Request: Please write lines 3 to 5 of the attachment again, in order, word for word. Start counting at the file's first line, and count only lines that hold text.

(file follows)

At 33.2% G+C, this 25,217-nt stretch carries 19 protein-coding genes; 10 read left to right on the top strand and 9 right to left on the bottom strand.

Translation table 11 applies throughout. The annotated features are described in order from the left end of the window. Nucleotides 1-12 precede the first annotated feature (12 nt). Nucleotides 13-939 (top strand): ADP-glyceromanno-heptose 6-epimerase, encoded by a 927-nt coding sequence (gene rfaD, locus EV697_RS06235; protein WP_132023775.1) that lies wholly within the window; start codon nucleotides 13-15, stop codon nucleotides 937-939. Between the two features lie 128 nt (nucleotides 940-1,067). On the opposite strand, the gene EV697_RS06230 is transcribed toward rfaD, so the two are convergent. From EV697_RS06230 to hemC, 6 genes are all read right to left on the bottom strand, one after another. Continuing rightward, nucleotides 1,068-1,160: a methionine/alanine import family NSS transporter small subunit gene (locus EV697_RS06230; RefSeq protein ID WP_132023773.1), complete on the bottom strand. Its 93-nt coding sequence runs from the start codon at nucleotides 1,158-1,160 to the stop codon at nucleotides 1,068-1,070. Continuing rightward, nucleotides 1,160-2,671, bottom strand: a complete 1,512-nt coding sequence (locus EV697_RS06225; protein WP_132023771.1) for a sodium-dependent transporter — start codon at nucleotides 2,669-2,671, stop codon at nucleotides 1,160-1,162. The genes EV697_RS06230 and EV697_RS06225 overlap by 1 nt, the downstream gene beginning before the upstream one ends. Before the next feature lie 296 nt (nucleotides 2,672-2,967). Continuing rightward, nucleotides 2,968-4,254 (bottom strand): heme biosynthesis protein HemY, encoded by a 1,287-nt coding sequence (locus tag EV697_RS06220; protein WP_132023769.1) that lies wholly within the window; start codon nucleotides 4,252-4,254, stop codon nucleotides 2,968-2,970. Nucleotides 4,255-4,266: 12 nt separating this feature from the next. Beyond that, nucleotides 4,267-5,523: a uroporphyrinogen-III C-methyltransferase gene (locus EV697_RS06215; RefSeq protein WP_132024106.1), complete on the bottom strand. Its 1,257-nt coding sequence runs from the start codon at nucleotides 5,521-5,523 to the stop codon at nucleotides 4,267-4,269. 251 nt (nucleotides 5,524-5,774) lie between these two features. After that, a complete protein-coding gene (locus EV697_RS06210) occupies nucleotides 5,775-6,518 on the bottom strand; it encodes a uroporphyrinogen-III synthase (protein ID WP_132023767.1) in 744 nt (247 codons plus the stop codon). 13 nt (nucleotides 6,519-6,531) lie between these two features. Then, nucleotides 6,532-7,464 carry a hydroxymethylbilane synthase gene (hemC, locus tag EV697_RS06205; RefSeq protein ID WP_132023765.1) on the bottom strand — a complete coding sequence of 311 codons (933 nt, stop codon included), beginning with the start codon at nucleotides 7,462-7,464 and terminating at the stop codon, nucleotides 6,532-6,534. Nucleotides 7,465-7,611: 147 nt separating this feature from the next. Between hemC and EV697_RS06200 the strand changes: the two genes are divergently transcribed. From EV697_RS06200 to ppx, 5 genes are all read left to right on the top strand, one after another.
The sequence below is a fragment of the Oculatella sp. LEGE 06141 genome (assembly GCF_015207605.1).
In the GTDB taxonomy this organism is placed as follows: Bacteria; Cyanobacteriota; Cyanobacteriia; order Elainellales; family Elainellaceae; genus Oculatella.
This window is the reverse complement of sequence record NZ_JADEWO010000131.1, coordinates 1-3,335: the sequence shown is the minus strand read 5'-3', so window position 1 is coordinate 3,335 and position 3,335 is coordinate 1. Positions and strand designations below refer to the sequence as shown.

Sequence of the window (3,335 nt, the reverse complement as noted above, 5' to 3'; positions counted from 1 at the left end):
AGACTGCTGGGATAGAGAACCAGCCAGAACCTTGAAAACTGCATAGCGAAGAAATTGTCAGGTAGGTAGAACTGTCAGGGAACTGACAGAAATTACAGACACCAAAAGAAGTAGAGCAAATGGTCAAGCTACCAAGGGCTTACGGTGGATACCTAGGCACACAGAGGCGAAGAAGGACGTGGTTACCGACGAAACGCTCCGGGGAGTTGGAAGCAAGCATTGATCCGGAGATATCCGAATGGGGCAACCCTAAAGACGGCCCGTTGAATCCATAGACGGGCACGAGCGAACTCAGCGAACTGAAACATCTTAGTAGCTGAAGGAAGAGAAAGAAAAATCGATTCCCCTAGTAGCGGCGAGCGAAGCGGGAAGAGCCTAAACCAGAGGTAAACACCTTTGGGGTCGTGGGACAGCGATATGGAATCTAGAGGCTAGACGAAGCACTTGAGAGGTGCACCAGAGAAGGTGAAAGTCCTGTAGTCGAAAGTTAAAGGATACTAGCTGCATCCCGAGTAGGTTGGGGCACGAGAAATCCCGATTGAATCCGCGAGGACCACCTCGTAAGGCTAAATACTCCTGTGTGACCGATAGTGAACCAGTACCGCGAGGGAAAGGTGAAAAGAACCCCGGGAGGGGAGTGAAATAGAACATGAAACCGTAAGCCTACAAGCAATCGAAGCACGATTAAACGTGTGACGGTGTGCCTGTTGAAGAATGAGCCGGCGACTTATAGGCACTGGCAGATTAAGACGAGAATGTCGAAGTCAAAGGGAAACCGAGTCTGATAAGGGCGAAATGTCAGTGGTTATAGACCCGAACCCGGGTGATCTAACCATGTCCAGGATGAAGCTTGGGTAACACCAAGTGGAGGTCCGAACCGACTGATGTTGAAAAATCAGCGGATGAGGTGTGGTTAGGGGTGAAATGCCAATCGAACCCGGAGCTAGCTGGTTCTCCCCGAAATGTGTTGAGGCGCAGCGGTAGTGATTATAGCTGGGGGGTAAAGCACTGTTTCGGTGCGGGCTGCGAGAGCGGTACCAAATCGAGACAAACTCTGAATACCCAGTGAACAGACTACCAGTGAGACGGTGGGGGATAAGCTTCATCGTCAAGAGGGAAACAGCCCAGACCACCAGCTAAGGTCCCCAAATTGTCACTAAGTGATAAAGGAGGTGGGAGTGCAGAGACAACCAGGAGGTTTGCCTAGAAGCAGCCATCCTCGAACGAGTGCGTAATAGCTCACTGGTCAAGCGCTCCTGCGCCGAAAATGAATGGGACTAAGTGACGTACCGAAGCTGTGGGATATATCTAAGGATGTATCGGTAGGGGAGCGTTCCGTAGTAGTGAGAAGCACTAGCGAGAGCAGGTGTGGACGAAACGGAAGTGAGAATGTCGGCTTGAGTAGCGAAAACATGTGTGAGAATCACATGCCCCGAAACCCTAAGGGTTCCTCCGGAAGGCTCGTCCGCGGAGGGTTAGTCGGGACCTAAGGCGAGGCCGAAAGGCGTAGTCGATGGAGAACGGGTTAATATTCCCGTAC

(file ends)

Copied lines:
The sequence below is a fragment of the Oculatella sp. LEGE 06141 genome (assembly GCF_015207605.1).
In the GTDB taxonomy this organism is placed as follows: Bacteria; Cyanobacteriota; Cyanobacteriia; order Elainellales; family Elainellaceae; genus Oculatella.
This window is the reverse complement of sequence record NZ_JADEWO010000131.1, coordinates 1-3,335: the sequence shown is the minus strand read 5'-3', so window position 1 is coordinate 3,335 and position 3,335 is coordinate 1. Positions and strand designations below refer to the sequence as shown.